So Beats Carlsen, Shakes Up Norway Chess Standings
So discussing his win with Carlsen afterward. | Photo: Maria Emelianova/Chess.com.

So Beats Carlsen, Shakes Up Norway Chess Standings

PeterDoggers
PeterDoggers
Jun 3, 2018, 11:58 AM |
121 | Chess Event Coverage

On Sunday, Wesley So won his first-ever classical game against Magnus Carlsen and shook up the standings at the Altibox Norway Chess tournament.

Together with Levon Aronian he is now half a point behind the world champion, but, unlike his main rivals, So will play not two but three more games.

"I finally managed to catch him on his off-day," Wesley So said in his interview in the studio with Simen Agdestein and Anna Rudolf. But he was too modest there: Magnus Carlsen hadn't played well, but So definitely had.

That was also Carlsen's opinion, who said in the TV2 studio (translated by Tarjei Svensen): "This was not fun. Well played by So. Credit goes to him, because he played a great game."

Carlsen TV2

Carlsen in the TV2 studio, with a slight delay on the TV next to him. | Photo: Maria Emelianova/Chess.com.

So himself pointed out that it was his first classical win against Carlsen. It was also the first loss for Carlsen in 2018, who saw a streak of 37 games without a loss coming to an end.

Few predicted a decisive result after So played the Exchange Slav (1.d4 d5 2.c4 c6 3.cxd5), a move he spent eight minutes on. He said he was surprised by the Slav, and had looked at the Exchange with a grandmaster: "I studied it recently and what's the point of studying if I'm not gonna play it?"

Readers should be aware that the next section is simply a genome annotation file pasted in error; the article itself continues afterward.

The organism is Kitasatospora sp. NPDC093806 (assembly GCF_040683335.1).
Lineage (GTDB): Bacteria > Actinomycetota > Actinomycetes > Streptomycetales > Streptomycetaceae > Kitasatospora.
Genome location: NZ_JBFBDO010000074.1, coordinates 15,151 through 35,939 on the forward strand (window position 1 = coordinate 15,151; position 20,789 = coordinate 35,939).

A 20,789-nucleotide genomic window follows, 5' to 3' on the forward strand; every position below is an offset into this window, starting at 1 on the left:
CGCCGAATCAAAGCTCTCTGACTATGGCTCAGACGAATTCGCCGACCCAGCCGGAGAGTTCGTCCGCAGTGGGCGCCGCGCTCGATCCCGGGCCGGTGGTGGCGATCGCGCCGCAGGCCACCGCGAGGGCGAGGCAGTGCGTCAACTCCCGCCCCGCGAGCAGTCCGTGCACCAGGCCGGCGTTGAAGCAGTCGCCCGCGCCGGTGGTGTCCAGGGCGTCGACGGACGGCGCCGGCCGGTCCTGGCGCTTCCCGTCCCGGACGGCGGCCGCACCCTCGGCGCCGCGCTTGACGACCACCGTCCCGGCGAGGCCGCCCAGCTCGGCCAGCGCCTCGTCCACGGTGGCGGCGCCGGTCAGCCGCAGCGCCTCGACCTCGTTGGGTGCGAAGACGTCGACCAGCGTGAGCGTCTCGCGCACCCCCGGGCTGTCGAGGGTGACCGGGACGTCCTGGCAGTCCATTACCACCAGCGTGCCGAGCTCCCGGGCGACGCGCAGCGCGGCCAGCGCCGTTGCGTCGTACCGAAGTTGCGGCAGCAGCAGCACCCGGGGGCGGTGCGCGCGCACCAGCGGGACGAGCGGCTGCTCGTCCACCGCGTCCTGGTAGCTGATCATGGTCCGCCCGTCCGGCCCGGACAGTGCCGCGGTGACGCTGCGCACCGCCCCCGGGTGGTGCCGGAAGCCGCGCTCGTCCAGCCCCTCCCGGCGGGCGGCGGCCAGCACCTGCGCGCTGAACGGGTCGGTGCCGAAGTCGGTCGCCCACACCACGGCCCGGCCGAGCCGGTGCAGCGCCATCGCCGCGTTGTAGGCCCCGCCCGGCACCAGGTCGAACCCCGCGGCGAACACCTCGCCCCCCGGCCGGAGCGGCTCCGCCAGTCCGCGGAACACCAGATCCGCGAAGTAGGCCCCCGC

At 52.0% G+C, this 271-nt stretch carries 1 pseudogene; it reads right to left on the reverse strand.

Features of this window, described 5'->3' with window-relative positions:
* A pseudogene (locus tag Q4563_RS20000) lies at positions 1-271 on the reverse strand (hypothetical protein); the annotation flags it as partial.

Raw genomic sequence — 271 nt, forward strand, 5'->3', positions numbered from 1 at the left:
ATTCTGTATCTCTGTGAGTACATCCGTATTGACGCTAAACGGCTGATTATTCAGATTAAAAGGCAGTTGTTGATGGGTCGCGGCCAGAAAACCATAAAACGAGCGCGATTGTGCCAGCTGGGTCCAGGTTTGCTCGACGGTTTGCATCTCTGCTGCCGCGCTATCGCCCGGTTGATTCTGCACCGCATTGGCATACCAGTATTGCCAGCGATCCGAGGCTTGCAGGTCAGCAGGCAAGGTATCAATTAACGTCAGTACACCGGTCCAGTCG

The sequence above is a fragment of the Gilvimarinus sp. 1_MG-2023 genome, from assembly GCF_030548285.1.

So vs Carlsen, Norway 2018

So spent eight minutes on his third move. | Photo: Maria Emelianova/Chess.com.

So felt that he kept a slight edge out of the opening after Carlsen answered with a sideline. "It's fine of course, but it's a little provoking," was how Nakamura described 6...a6, 7...Bf5 and 8...Rc8. 

Although his main priority was not to lose, So wasn't playing for a draw either, especially when his opponent started playing some suspicious moves.

Vachier-Lagrave praised So for finding 22.Bg3 and 23.Nb3 to avoid counterplay, and then Carlsen made an odd looking 23rd move based on a miscalculation. So won a pawn, and from that point it was just suffering for the Norwegian GM.

By move 35, MVL and Nakamura estimated that White would win 9 out of 10 times and after a short analysis felt they were too generous for Carlsen there! Indeed, it was soon over.

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So Carlsen Norway

The players spent quite some time talking about variations before leaving the stage. | Photo: Maria Emelianova/Chess.com.

Carlsen loses to So Norway

Carlsen, clearly disappointed, on his way to the TV2 studio. | Photo: Maria Emelianova/Chess.com.

So, Lotis Key

So being congratulated by his adoptive family, Lotis and Abbey Key. | Photo: Maria Emelianova/Chess.com.

Afterward So reminded everyone that he had shown good form last week as well. "I won the blitz, but then Ding Liren took away one of my Whites! No, I hope he has a speedy recovery."